Researchers from South Korea reported that a majority of the touchable surfaces in the hospital rooms of patients with Middle East respiratory syndrome (MERS) coronavirus were contaminated even after the patients had recovered from their illness, suggesting the need for stricter environmental disinfection practices to prevent the spread of disease in the hospital setting.
Viable virus was found up to 4 days after patient discharge, according to a Healio news report.
Results of their analysis suggested that most surfaces — including many frequently touched by patients and health care workers such as bedsheets, bedrails and IV fluid hangers — were contaminated by MERS CoV, even after patients’ respiratory specimens were PCR-negative.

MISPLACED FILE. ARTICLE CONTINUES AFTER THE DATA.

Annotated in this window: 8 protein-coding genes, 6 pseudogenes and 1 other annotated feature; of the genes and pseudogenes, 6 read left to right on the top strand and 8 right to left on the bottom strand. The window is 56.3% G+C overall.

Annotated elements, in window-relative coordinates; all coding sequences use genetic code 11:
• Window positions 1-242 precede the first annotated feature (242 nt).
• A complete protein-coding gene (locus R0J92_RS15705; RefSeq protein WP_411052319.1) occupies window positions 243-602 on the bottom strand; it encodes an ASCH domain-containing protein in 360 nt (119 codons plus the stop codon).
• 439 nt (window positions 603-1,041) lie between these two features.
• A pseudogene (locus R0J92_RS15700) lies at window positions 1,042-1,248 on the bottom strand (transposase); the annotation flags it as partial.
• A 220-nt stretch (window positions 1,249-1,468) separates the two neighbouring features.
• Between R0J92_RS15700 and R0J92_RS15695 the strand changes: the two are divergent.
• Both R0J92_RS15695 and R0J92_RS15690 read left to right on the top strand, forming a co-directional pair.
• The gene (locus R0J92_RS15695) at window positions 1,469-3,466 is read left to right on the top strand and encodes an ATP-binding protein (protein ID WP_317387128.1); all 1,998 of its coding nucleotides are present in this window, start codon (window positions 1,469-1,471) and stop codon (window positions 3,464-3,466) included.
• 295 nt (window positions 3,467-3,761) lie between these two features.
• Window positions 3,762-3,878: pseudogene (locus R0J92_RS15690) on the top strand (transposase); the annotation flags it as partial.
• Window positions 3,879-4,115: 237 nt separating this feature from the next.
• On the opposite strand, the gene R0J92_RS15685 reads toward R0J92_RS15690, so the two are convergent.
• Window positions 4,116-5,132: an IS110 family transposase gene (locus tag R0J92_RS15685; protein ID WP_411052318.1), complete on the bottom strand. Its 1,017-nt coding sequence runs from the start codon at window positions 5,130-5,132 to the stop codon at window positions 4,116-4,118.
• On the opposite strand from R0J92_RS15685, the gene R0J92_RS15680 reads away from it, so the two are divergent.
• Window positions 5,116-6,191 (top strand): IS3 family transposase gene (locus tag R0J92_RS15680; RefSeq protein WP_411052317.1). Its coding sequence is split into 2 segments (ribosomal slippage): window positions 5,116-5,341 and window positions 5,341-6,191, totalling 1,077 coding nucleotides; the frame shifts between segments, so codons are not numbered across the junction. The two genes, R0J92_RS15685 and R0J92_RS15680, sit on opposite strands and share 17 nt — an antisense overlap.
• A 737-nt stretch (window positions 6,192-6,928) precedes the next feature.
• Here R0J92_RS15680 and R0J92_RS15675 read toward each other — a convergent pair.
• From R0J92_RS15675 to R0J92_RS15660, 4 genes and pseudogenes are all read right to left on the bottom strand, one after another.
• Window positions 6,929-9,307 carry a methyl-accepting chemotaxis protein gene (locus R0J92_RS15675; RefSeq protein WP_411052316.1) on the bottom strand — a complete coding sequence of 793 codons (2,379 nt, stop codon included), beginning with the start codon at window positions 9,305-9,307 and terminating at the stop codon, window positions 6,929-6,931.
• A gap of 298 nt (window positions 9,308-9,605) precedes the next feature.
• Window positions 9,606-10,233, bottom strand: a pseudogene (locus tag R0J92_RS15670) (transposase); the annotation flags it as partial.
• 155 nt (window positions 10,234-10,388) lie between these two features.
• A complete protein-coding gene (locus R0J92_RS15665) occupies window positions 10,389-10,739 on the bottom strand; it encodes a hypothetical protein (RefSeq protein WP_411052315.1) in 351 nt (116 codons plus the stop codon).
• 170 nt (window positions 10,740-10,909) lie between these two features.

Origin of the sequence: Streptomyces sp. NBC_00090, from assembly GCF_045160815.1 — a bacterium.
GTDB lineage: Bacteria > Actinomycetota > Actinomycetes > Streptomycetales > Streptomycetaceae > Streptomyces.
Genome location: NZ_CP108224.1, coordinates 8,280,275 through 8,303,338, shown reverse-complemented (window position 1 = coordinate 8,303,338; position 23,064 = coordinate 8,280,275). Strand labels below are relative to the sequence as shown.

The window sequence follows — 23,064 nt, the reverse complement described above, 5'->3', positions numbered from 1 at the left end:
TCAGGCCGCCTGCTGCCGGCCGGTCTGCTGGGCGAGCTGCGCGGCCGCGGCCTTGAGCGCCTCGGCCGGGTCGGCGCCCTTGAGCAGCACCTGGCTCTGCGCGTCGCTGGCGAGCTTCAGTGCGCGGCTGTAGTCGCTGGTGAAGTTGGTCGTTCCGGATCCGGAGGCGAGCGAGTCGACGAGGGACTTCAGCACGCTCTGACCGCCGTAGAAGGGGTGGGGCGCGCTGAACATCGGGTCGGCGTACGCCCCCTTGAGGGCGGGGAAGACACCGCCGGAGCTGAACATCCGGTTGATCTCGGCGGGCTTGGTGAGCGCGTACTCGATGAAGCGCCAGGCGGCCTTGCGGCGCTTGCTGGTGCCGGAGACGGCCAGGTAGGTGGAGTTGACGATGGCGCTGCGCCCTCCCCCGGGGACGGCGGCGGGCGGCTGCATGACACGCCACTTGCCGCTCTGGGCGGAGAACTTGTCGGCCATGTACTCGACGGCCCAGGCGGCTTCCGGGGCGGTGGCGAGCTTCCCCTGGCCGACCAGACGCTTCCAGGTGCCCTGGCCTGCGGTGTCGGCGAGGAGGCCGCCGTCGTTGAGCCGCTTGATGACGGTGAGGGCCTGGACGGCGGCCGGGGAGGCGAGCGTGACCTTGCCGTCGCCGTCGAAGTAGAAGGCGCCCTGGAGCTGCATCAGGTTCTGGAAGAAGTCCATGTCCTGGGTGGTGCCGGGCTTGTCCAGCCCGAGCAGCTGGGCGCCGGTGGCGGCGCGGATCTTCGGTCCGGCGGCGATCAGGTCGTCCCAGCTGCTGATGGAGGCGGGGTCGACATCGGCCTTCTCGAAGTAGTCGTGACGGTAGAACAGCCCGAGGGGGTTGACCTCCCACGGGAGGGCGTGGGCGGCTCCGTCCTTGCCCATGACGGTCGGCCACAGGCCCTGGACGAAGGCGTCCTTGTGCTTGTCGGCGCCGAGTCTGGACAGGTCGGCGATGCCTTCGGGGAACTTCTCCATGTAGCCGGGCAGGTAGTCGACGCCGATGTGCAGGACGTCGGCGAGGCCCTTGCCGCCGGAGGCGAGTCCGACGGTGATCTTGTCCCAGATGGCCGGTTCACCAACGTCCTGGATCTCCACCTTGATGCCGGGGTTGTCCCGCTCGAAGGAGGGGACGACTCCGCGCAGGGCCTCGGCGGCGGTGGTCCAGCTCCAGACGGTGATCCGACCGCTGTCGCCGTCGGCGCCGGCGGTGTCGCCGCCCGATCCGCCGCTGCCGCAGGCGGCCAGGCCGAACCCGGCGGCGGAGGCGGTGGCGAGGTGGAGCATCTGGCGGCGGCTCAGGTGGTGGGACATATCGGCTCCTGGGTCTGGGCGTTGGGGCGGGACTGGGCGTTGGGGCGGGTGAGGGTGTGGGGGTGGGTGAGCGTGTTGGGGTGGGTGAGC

The virus also was found in the air ventilation system located on the ceiling of the isolation rooms. In addition, researchers detected MERS on anteroom desks and floors, suggesting viable virus could potentially escape the isolation room and spread to the corridor via health care personnel and medical equipment.
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